So when we print a large volume of Sri Lanka rupees, its price falls. It does not take a long time to do that. Not two years at any rate, though its effects may linger for two years (See The Thrift Column – Index Scam) That is why there is a close co-relation.
Rupees are created in two ways. When the central bank buys dollars in the market and gives rupees (purchase of foreign assets) or buys treasury bills or gives straight printed money to the treasury in the form of provisional advances (domestic assets).
The graph in question which this column has called 'Printflation' tracks the growth of components of domestic assets in the monetary base over 12 months, with the growth in inflation over 12 months.
Why were domestic assets used? Because foreign assets did not expand much during the period. So they could not have affected inflation. Foreign assets in fact fell when the central bank engaged in 'sterilized intervention'.
This so-called 'sterilized intervention' not only does not work but is deadly to a country and its financial system when it is done in large volumes. (see the Monetary Blunder section of The Thrift Column – Monetary Plunder)
This raises another question. There is broad agreement that aggressive open market operations (which is similar to non-sterilized intervention) can transmit itself to the exchange rate markets in a few weeks, even in the United States.
If money supply changes are transmitted to the external value of a currency in a few weeks why doesn't it do for the domestic value, which is inflation? These two positions are clearly at odds with each other.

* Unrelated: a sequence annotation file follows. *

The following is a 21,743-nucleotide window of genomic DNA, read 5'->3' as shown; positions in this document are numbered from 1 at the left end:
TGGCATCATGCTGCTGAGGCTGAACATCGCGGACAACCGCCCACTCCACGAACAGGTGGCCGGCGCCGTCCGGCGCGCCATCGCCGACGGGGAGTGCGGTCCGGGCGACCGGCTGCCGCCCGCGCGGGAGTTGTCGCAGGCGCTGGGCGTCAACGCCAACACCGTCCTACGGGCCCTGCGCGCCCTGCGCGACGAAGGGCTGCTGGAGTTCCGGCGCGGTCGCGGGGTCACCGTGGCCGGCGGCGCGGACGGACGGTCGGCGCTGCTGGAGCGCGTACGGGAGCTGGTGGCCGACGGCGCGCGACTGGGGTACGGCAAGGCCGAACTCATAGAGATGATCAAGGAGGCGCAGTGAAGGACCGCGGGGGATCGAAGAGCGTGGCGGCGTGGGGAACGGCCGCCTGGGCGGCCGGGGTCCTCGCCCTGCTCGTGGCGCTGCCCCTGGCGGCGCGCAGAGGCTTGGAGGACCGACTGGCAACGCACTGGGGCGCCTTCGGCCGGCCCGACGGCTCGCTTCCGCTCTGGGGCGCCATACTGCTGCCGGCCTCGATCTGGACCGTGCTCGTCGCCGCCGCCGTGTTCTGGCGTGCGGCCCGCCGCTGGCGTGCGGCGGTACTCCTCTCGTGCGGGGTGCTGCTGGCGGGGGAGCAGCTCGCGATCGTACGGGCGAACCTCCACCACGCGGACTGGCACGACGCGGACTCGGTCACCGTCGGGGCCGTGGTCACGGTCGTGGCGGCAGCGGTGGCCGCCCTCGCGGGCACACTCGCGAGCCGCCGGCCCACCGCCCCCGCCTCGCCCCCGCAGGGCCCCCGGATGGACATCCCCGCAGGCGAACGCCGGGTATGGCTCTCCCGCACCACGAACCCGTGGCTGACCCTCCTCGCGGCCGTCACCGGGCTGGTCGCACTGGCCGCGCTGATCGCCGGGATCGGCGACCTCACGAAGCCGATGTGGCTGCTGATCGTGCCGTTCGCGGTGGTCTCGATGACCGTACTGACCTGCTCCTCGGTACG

Another point is that when the money supply was dis-aggregated to its basic elements - like in the Thrift Column graph - you can see a co-relation. The broader the money supply the harder it is to co-relate it to inflation.
M1 narrows when you print a lot because ultimately there is a balance of payments crisis and 'sterilized intervention' stops when you run out of reserves.
M2 slows for the same reason. M2b has elements outside the domestic monetary system anyway. So naturally you find it difficult to co-relate with inflation.
All this allows central banks the world over to print more money on the sly, through deceiving the public by fudging the relationship with what is called 'money supply'.
Milton Friedman did not really have to say that "Inflation is always and everywhere a monetary phenomenon". People long before him said the very same thing in different ways.
The authors of the Bullion Report in 1810, who defined inflation as 'an increase in the supply of money' and all the hard currency economists that have advocated the gold standard including John Exter, said the same thing.
But Friedman actually said more. What he said was "Inflation is always and everywhere a monetary phenomenon, in the sense that it cannot occur without a more rapid increase in the quantity of money than in output."